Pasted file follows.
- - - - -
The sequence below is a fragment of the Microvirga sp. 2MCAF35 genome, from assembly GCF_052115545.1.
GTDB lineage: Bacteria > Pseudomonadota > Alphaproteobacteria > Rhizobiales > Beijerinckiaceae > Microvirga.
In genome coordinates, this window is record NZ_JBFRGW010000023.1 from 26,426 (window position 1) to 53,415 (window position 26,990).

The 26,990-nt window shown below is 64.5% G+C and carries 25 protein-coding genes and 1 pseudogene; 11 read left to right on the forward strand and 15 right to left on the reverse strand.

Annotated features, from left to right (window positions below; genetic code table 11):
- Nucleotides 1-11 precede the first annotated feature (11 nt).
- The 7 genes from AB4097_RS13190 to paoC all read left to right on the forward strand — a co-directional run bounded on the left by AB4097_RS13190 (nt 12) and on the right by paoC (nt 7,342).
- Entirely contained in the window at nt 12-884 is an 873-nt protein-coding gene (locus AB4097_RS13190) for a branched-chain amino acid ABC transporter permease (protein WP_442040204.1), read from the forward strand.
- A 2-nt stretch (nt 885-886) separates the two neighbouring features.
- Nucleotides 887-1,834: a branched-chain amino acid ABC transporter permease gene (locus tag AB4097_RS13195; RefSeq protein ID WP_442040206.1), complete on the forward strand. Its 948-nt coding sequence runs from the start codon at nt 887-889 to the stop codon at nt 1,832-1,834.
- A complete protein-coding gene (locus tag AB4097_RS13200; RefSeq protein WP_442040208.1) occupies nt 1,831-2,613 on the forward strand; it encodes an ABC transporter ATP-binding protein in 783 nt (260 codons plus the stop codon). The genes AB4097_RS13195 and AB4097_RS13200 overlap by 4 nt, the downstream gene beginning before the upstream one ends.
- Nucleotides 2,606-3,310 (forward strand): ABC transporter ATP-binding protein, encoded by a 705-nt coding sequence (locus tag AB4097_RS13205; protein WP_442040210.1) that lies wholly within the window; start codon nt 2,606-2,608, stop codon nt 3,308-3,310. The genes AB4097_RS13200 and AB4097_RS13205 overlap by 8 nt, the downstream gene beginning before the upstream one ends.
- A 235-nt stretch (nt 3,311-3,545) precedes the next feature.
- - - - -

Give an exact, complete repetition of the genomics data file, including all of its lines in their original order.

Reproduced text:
The sequence below is a fragment of the Microvirga sp. 2MCAF35 genome, from assembly GCF_052115545.1.
GTDB lineage: Bacteria > Pseudomonadota > Alphaproteobacteria > Rhizobiales > Beijerinckiaceae > Microvirga.
In genome coordinates, this window is record NZ_JBFRGW010000023.1 from 26,426 (window position 1) to 53,415 (window position 26,990).

The 26,990-nt window shown below is 64.5% G+C and carries 25 protein-coding genes and 1 pseudogene; 11 read left to right on the forward strand and 15 right to left on the reverse strand.

Annotated features, from left to right (window positions below; genetic code table 11):
- Nucleotides 1-11 precede the first annotated feature (11 nt).
- The 7 genes from AB4097_RS13190 to paoC all read left to right on the forward strand — a co-directional run bounded on the left by AB4097_RS13190 (nt 12) and on the right by paoC (nt 7,342).
- Entirely contained in the window at nt 12-884 is an 873-nt protein-coding gene (locus AB4097_RS13190) for a branched-chain amino acid ABC transporter permease (protein WP_442040204.1), read from the forward strand.
- A 2-nt stretch (nt 885-886) separates the two neighbouring features.
- Nucleotides 887-1,834: a branched-chain amino acid ABC transporter permease gene (locus tag AB4097_RS13195; RefSeq protein ID WP_442040206.1), complete on the forward strand. Its 948-nt coding sequence runs from the start codon at nt 887-889 to the stop codon at nt 1,832-1,834.
- A complete protein-coding gene (locus tag AB4097_RS13200; RefSeq protein WP_442040208.1) occupies nt 1,831-2,613 on the forward strand; it encodes an ABC transporter ATP-binding protein in 783 nt (260 codons plus the stop codon). The genes AB4097_RS13195 and AB4097_RS13200 overlap by 4 nt, the downstream gene beginning before the upstream one ends.
- Nucleotides 2,606-3,310 (forward strand): ABC transporter ATP-binding protein, encoded by a 705-nt coding sequence (locus tag AB4097_RS13205; protein WP_442040210.1) that lies wholly within the window; start codon nt 2,606-2,608, stop codon nt 3,308-3,310. The genes AB4097_RS13200 and AB4097_RS13205 overlap by 8 nt, the downstream gene beginning before the upstream one ends.
- A 235-nt stretch (nt 3,311-3,545) precedes the next feature.